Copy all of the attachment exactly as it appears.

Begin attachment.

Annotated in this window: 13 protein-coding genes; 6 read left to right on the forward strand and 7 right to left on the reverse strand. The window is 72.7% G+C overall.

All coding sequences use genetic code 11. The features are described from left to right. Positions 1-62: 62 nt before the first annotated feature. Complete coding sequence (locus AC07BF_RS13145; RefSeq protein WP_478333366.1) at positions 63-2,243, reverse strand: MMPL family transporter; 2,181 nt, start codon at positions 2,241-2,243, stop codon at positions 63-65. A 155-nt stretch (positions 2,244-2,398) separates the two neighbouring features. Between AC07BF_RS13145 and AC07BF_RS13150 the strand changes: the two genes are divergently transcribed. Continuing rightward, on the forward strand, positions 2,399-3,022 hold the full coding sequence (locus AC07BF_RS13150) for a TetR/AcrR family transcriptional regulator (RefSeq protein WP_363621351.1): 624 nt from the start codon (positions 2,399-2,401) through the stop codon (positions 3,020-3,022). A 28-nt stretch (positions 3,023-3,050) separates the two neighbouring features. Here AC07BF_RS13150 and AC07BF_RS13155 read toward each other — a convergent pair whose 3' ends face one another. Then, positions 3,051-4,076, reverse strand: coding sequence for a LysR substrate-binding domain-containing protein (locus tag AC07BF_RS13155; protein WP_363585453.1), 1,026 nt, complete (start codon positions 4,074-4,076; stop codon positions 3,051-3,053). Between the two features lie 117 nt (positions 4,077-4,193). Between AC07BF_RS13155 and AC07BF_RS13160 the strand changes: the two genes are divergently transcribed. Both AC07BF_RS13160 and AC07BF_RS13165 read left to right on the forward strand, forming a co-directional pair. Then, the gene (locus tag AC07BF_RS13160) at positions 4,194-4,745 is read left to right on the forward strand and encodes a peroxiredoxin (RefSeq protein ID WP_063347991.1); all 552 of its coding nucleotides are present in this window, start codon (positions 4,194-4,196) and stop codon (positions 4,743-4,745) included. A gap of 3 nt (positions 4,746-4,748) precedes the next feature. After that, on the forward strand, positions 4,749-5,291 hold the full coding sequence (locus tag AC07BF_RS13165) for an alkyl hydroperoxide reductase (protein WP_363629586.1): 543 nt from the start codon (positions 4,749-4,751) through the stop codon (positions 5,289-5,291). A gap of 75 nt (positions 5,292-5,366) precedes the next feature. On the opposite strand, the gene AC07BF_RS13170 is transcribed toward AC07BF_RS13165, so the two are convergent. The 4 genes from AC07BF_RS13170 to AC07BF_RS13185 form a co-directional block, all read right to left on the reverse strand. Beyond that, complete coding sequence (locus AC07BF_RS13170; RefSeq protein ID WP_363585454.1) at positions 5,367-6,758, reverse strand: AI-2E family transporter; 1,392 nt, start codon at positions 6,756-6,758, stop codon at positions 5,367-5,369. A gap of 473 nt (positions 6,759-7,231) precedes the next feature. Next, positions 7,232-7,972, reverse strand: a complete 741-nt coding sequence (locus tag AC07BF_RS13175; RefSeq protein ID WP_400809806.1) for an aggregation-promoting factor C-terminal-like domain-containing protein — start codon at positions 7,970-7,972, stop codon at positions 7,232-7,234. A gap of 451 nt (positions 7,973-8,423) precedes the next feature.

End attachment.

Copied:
Annotated in this window: 13 protein-coding genes; 6 read left to right on the forward strand and 7 right to left on the reverse strand. The window is 72.7% G+C overall.

All coding sequences use genetic code 11. The features are described from left to right. Positions 1-62: 62 nt before the first annotated feature. Complete coding sequence (locus AC07BF_RS13145; RefSeq protein WP_478333366.1) at positions 63-2,243, reverse strand: MMPL family transporter; 2,181 nt, start codon at positions 2,241-2,243, stop codon at positions 63-65. A 155-nt stretch (positions 2,244-2,398) separates the two neighbouring features. Between AC07BF_RS13145 and AC07BF_RS13150 the strand changes: the two genes are divergently transcribed. Continuing rightward, on the forward strand, positions 2,399-3,022 hold the full coding sequence (locus AC07BF_RS13150) for a TetR/AcrR family transcriptional regulator (RefSeq protein WP_363621351.1): 624 nt from the start codon (positions 2,399-2,401) through the stop codon (positions 3,020-3,022). A 28-nt stretch (positions 3,023-3,050) separates the two neighbouring features. Here AC07BF_RS13150 and AC07BF_RS13155 read toward each other — a convergent pair whose 3' ends face one another. Then, positions 3,051-4,076, reverse strand: coding sequence for a LysR substrate-binding domain-containing protein (locus tag AC07BF_RS13155; protein WP_363585453.1), 1,026 nt, complete (start codon positions 4,074-4,076; stop codon positions 3,051-3,053). Between the two features lie 117 nt (positions 4,077-4,193). Between AC07BF_RS13155 and AC07BF_RS13160 the strand changes: the two genes are divergently transcribed. Both AC07BF_RS13160 and AC07BF_RS13165 read left to right on the forward strand, forming a co-directional pair. Then, the gene (locus tag AC07BF_RS13160) at positions 4,194-4,745 is read left to right on the forward strand and encodes a peroxiredoxin (RefSeq protein ID WP_063347991.1); all 552 of its coding nucleotides are present in this window, start codon (positions 4,194-4,196) and stop codon (positions 4,743-4,745) included. A gap of 3 nt (positions 4,746-4,748) precedes the next feature. After that, on the forward strand, positions 4,749-5,291 hold the full coding sequence (locus tag AC07BF_RS13165) for an alkyl hydroperoxide reductase (protein WP_363629586.1): 543 nt from the start codon (positions 4,749-4,751) through the stop codon (positions 5,289-5,291). A gap of 75 nt (positions 5,292-5,366) precedes the next feature. On the opposite strand, the gene AC07BF_RS13170 is transcribed toward AC07BF_RS13165, so the two are convergent. The 4 genes from AC07BF_RS13170 to AC07BF_RS13185 form a co-directional block, all read right to left on the reverse strand. Beyond that, complete coding sequence (locus AC07BF_RS13170; RefSeq protein ID WP_363585454.1) at positions 5,367-6,758, reverse strand: AI-2E family transporter; 1,392 nt, start codon at positions 6,756-6,758, stop codon at positions 5,367-5,369. A gap of 473 nt (positions 6,759-7,231) precedes the next feature. Next, positions 7,232-7,972, reverse strand: a complete 741-nt coding sequence (locus tag AC07BF_RS13175; RefSeq protein ID WP_400809806.1) for an aggregation-promoting factor C-terminal-like domain-containing protein — start codon at positions 7,970-7,972, stop codon at positions 7,232-7,234. A gap of 451 nt (positions 7,973-8,423) precedes the next feature.